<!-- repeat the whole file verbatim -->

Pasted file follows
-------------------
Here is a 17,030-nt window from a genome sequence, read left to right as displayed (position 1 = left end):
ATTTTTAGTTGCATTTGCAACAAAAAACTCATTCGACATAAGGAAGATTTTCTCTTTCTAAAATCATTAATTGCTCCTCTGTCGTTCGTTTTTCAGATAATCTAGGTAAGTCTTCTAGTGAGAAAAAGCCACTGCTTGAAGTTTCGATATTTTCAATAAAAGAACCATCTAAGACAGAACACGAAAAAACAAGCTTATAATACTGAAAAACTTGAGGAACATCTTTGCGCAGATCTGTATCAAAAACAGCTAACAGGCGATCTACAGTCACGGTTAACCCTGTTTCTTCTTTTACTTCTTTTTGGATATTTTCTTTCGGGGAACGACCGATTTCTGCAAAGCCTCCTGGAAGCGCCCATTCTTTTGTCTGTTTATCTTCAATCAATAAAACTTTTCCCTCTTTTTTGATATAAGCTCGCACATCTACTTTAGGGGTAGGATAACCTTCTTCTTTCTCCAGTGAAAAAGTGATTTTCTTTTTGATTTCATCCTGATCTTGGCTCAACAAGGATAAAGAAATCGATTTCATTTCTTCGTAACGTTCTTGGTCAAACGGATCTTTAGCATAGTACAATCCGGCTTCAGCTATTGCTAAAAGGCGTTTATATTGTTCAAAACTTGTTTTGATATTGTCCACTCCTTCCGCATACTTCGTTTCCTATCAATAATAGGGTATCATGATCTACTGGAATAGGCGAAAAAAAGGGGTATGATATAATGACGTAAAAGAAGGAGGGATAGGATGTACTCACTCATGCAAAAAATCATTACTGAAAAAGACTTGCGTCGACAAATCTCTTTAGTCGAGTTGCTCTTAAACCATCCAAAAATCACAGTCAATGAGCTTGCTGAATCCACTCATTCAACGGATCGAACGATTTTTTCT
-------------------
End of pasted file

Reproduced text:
Here is a 17,030-nt window from a genome sequence, read left to right as displayed (position 1 = left end):
ATTTTTAGTTGCATTTGCAACAAAAAACTCATTCGACATAAGGAAGATTTTCTCTTTCTAAAATCATTAATTGCTCCTCTGTCGTTCGTTTTTCAGATAATCTAGGTAAGTCTTCTAGTGAGAAAAAGCCACTGCTTGAAGTTTCGATATTTTCAATAAAAGAACCATCTAAGACAGAACACGAAAAAACAAGCTTATAATACTGAAAAACTTGAGGAACATCTTTGCGCAGATCTGTATCAAAAACAGCTAACAGGCGATCTACAGTCACGGTTAACCCTGTTTCTTCTTTTACTTCTTTTTGGATATTTTCTTTCGGGGAACGACCGATTTCTGCAAAGCCTCCTGGAAGCGCCCATTCTTTTGTCTGTTTATCTTCAATCAATAAAACTTTTCCCTCTTTTTTGATATAAGCTCGCACATCTACTTTAGGGGTAGGATAACCTTCTTCTTTCTCCAGTGAAAAAGTGATTTTCTTTTTGATTTCATCCTGATCTTGGCTCAACAAGGATAAAGAAATCGATTTCATTTCTTCGTAACGTTCTTGGTCAAACGGATCTTTAGCATAGTACAATCCGGCTTCAGCTATTGCTAAAAGGCGTTTATATTGTTCAAAACTTGTTTTGATATTGTCCACTCCTTCCGCATACTTCGTTTCCTATCAATAATAGGGTATCATGATCTACTGGAATAGGCGAAAAAAAGGGGTATGATATAATGACGTAAAAGAAGGAGGGATAGGATGTACTCACTCATGCAAAAAATCATTACTGAAAAAGACTTGCGTCGACAAATCTCTTTAGTCGAGTTGCTCTTAAACCATCCAAAAATCACAGTCAATGAGCTTGCTGAATCCACTCATTCAACGGATCGAACGATTTTTTCT